# if humans have heartbeats

Trev33
Science 19 Aug '11 01:51
1. 19 Aug '11 01:51
do robots have heartbeeps?
2. 19 Aug '11 10:09
Sort of. A CPU has a frequency.
3. sonhouse
Fast and Curious
19 Aug '11 16:17
Originally posted by KazetNagorra
Sort of. A CPU has a frequency.
comes in about 60 billion beats per minuteπ
4. WoodPush
Pusher of wood
19 Aug '11 17:58
Originally posted by KazetNagorra
Sort of. A CPU has a frequency.
Since there are generally multiple clock sources in your average computer, i think you could say they have multiple hearts.
5. 19 Aug '11 18:19
Originally posted by WoodPush
Since there are generally multiple clock sources in your average computer, i think you could say they have multiple hearts.
Then again, the CPU cores are more like the "brain", the "heart" is perhaps the voltage applied to the power source, which has a different frequency.
6. WoodPush
Pusher of wood
19 Aug '11 18:231 edit
Then laptops still have multiple hearts π

Or I guess you could even say there are multiple hearts in the power grid.
7. sonhouse
Fast and Curious
19 Aug '11 18:26
Originally posted by KazetNagorra
Then again, the CPU cores are more like the "brain", the "heart" is perhaps the voltage applied to the power source, which has a different frequency.
Well, with that logic, the heart of the CPU is the nuclear power station making the electricity.
8. WoodPush
Pusher of wood
19 Aug '11 19:052 edits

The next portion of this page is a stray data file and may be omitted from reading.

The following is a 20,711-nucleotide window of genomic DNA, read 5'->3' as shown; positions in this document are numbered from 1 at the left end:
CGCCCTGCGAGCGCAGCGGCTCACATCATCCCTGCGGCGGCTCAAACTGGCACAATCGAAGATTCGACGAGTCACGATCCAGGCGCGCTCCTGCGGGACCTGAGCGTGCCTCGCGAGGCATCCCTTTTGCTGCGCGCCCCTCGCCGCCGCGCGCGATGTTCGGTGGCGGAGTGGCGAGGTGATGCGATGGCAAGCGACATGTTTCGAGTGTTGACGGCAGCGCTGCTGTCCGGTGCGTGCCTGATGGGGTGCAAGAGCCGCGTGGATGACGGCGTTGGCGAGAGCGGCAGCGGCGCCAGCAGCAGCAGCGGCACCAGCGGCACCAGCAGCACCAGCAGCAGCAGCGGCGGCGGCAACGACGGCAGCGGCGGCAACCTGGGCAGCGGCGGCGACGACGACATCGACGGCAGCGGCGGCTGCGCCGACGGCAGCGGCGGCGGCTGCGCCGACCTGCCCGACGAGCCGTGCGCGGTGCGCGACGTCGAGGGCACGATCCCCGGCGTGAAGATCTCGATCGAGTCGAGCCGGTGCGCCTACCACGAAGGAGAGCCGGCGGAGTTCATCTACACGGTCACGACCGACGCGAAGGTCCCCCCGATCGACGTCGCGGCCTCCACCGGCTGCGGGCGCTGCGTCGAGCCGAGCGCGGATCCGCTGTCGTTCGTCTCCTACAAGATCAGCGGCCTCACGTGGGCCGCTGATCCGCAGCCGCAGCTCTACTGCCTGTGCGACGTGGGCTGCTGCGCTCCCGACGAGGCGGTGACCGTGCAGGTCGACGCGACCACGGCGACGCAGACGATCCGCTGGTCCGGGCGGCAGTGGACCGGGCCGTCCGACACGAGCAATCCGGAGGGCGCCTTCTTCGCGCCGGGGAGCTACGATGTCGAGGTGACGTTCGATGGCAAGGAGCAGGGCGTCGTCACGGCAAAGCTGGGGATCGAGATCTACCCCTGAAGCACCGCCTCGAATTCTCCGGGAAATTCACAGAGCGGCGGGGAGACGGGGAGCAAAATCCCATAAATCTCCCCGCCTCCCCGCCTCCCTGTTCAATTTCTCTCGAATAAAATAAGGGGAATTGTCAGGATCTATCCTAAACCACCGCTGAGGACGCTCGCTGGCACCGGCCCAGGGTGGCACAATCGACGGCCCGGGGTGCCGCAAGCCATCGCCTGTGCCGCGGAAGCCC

Originally posted by sonhouse
Well, with that logic, the heart of the CPU is the nuclear power station making the electricity.
The heart is the delivery system of oxygen and nutrients to the rest of the body. It doesn't produce those nutrients. So, perhaps the heart is the power grid, not the power stations. And while the heart does have a rhythm, like the frequency of the electrical grid, I don't think most cells care about that rhythm as long as they have their deliveries arrive expediently.

That would make the stomach, intestines, lungs, the power station.

Clock generators, inverters and the like just clean the voltage to make it more consumable to the CPUs and other devices. Perhaps clock generators are really the liver of the computer.
9. WoodPush
Pusher of wood
19 Aug '11 19:131 edit
We're all laptops.
10. sonhouse
Fast and Curious
19 Aug '11 19:14
Originally posted by WoodPush
The heart is the delivery system of oxygen and nutrients to the rest of the body. It doesn't produce those nutrients. So, perhaps the heart is the power grid, not the power stations. And while the heart does have a rhythm, like the frequency of the electrical grid, I don't think most cells care about that rhythm as long as they have their deliveries arri ...[text shortened]... to the CPUs and other devices. Perhaps clock generators are really the liver of the computer.
This is getting a bit ludicrous isn't it?π
11. WoodPush
Pusher of wood
19 Aug '11 19:14
Originally posted by sonhouse
This is getting a bit ludicrous isn't it?π
Anything for the name of science.
12. 19 Aug '11 19:57
Originally posted by sonhouse
This is getting a bit ludicrous isn't it?π
That process may have been started with the OP.
13. 19 Aug '11 21:17
Originally posted by WoodPush
The heart is the delivery system of oxygen and nutrients to the rest of the body. It doesn't produce those nutrients. So, perhaps the heart is the power grid, not the power stations. And while the heart does have a rhythm, like the frequency of the electrical grid, I don't think most cells care about that rhythm as long as they have their deliveries arri ...[text shortened]... to the CPUs and other devices. Perhaps clock generators are really the liver of the computer.
Obviously it would be the PSU. Der. π